While dominance is the magic ingredient that can break a sport out of its niche, a dynamic rivalry is the next best elixir.

Dustin Johnson looks capable of dominating today’s game, but there’s so much proven major championship talent on his heels. It’s hard to imagine him consistently fending off all these challengers, but it’s the fending that would captivate us.

Johnson vs. McIlroy would be a fireworks show. So would Johnson vs. Thomas, or Thomas vs. Day or McIlroy vs. Rahm or Fowler vs. Koepka ... or any of those combinations.

Spieth is a wild card that intrigues.

While he’s not a short hitter, he isn’t the power player these other guys are, but his iron game, short game, putter and moxie combine to make him the most compelling challenger of all. His resolve, resilience and resourcefulness in the final round of his British Open victory at Royal Birkdale make him the most interesting amalgam of skill since Lee Trevino.

Woods vs. any of them? Well, if we get that, we promise never to ask for anything more.

So, if that cosmic calendar up there isn’t filled, how about it? How about a year of rivalries to remember?

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McIlroy: 2018 may be my busiest season ever

By Will GrayJanuary 15, 2018, 6:28 pm

With his return to competition just days away, Rory McIlroy believes that the 2018 season may be the most action packed of his pro career.

The 28-year-old has not teed it up since the Alfred Dunhill Links Championship in early October, a hiatus he will end at this week's Abu Dhabi HSBC Championship. It will be the start of a busy spring for the Ulsterman, who will also play next week in Dubai before a run of six PGA Tour events leading up to the Masters.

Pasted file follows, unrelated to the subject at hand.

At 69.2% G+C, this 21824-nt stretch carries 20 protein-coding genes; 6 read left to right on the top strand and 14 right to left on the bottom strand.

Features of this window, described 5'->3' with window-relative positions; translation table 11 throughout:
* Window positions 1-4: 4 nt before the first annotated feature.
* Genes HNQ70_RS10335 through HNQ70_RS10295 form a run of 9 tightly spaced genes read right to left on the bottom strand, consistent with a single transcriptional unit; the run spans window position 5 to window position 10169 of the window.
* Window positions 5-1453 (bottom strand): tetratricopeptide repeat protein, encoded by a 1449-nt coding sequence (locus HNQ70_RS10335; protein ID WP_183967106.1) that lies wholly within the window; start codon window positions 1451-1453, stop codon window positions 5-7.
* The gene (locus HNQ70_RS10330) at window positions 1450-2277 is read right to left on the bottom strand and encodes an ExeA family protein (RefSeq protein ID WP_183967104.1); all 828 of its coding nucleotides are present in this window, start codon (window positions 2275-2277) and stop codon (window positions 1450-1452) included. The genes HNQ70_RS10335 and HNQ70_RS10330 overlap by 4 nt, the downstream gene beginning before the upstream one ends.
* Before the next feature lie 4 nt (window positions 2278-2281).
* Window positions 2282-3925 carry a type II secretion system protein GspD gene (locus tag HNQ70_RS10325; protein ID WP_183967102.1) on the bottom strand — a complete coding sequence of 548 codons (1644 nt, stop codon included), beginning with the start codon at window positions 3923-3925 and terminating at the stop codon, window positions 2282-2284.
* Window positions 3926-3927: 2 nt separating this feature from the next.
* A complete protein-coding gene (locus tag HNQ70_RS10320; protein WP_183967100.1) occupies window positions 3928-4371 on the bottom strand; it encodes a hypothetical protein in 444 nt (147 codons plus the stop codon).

Speaking to the U.K.'s Telegraph, McIlroy confirmed that he will also make a return trip to the British Masters in October and plans to remain busy over the next 12 months.

"I might play more times this year than any before. I played 28 times in 2008 and I'm on track to beat that," McIlroy said. "I could get to 30 (events), depending on where I'm placed in the Race to Dubai. But I'll see."

McIlroy's ambitious plan comes in the wake of a frustrating 2017 campaign, when he injured his ribs in his first start and twice missed chunks of time in an effort to recover. He failed to win a worldwide event and finished the year ranked outside the top 10, both of which had not happened since 2008.

But having had more than three months to get his body and swing in shape, McIlroy is optimistic heading into the first of what he hopes will be eight starts in the 12 weeks before he drives down Magnolia Lane.

"I've worked hard on my short game and I'm probably feeling better with the putter than I ever have," McIlroy said. "I've had a lot of time to concentrate on everything and it all feels very good and a long way down the road."

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What's in the Bag: Sony Open winner Kizzire

By Golf Channel DigitalJanuary 15, 2018, 6:05 pm

Patton Kizzire earned his second PGA Tour victory by winning a six-hole playoff at the Sony Open in Hawaii. Take a look inside his bag.

Driver: Titleist 917D3 (10.5 degrees), with Fujikura Atmos Black 6 X shaft

Fairway Wood: Titleist 917F2 (16.5 degrees), with Aldila Tour Blue 95 TX shaft

Hybrid: Titleist 913H (19 degrees), with UST Mamiya AXIV Core 100 Hybrid shaft

Irons: Titleist 718 T-MB (4), 718 CB (5-6), 718 MB (7-9), with True Temper Dynamic Gold X100 shafts

Wedges: Titleist SM7 prototype (47, 52, 56, 60 degrees), with True Temper Dynamic Gold X100 shafts

Putter: Scotty Cameron GoLo Tour prototype

Ball: Titleist Pro V1x